7 minute read

With the AAST simplified, the only step remaining is generating the actual turing machine. The first step was to create a new data structure for holding the information about the machine. I decided to just store an array of transitions and represent states with integers, where:

  • the initial state is 0;
  • the accepting state is 1;
  • the rejecting state is 2;

Generating the machine

For generating the machine itself, I split the program into the following parts:

  • generate_function(exp, in, out): takes an in and out state and generates the necessary transitions and states for computing the tape -> tape function exp.
  • generate_from_tape(exp, in, out, tape_id): same as above but exp is an expression which evaluates to tape, where the variable tape_id is a tape.
  • generate_application(exp, in, out, tape_id): a special case of the previous function for applications which return tapes.
  • generate_match(exp, in, out, tape_id): a special case for match expressions.
  • generate_set(...), generate_move(...), generate_halt(...): special cases of the generate_function function for handling the builtin functions set, next, prev, accept and reject.
  • generate_y(...): a special case of the generate_function which handles the Y combinator builtin function and thus allows recursion, creating loops in the machine.

Since the simplified AST must evaluate to a tape -> tape function, we just need to call generate_function on the root expression to generate the entire machine.

Simplifying the generated machine

Unfortunately, the generated machine contains lots of redundant states and transitons. For example, the sample flip_single.tmc, which flips a single bit in the input, which simplified becomes t: match t { 0 > set 1 t, 1 > set 0 t }, outputs the machine:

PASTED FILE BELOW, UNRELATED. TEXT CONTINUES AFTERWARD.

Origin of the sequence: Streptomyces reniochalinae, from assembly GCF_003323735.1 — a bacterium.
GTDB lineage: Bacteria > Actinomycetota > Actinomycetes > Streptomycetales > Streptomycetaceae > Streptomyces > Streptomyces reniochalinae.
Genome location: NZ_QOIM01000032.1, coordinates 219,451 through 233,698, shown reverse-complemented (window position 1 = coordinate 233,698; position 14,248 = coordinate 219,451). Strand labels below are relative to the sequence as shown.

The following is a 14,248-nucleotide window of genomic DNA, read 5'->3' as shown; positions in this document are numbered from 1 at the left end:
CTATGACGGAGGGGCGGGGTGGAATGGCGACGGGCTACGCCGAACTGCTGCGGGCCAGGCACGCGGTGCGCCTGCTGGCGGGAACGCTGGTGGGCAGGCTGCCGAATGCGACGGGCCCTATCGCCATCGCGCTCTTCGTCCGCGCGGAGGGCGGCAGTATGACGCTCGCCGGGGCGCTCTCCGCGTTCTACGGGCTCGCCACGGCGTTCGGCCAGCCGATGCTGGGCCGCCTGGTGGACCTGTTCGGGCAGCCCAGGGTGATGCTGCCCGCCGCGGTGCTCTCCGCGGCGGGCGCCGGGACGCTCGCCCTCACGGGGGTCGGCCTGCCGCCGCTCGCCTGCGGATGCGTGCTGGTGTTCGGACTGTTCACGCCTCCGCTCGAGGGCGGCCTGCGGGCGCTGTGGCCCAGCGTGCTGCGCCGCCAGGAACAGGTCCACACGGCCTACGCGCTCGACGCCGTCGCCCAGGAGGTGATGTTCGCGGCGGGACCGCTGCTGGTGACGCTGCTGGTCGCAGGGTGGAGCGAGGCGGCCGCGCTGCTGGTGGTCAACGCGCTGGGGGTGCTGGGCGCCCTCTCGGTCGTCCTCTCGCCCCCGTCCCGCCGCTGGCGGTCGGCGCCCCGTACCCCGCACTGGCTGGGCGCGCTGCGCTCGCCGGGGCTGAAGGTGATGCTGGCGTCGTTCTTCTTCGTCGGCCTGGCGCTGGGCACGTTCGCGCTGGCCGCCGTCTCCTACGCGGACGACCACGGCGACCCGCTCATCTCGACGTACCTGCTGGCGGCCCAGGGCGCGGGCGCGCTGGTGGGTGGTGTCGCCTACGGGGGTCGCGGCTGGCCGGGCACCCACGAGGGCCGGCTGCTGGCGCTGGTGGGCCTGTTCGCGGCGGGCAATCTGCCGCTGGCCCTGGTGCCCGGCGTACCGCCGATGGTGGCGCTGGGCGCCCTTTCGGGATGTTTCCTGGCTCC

0 * * * 1
1 0 0 * 2
1 _ _ * 4
1 1 1 * 5
2 * * * 3
3 * 1 * halt-accept
5 * * * 6
6 * 0 * halt-accept

Where 0 is the initial state, and the first line states that there is a transition from 0 to 1, for any (*) symbol, which doesn’t write (*) and doesn’t move (*). If theres no change whatsoever when changing from the state 0 to 1, we should just merge them. Adding this step and some other minor simplifications, we can get the following simplified machine:

0 0 1 * halt-accept
0 1 0 * halt-accept

Which is much smaller than the original machine and is easier to understand. Once again, 0 is the initial state. If the current symbol is 0, 1 is written and the tape isn’t moved, and the state changes to accept. Otherwise, if it 1, 0 is written, just like intended.

Standard library

With the compiler finished, I decided to write a tiny standard library (which can be imported using import 'std/...). The following standard library imports are available:

  • std/bool.tmc: defines the true and false values, boolean logic operators such as not and and, and also the functions is and isnt, which take a union pattern and a symbol, and return true if and only if the symbol is in the pattern, or isn’t in the pattern, respectively.
  • std/iter.tmc: defines the iter function which simplifies the process of iterating over the tape. It takes an end condition (symbol -> symbol, which receives the current symbol and should return either true or false) and a step function (tape -> tape) which is called for every iterating step. One example usage would be for example the function iter (is '0') next, which goes right until it finds a 0 symbol.
  • std/check.tmc: defines the check function which standardizes the way to do complex checks on the tape. It takes a tape -> tape function which is called at the start of the check, a symbol -> symbol function which is used to determine if the check is successful, and two tape -> tape functions which are called, one if the check is successful, and another if it isn’t. It also defines check_all which allows us to do a simple check on all symbols in a section of the tape.
  • std/math.tmc: defines the inc and dec functions, which increment and decrement a binary number in the tape.

Sample programs

I also wrote a few sample programs. One of the simplest but still interesting is the flip.tmc program, which takes a binary integer as input and flips every bit. This program is split into two files, flip.tmc and flip_lib.tmc.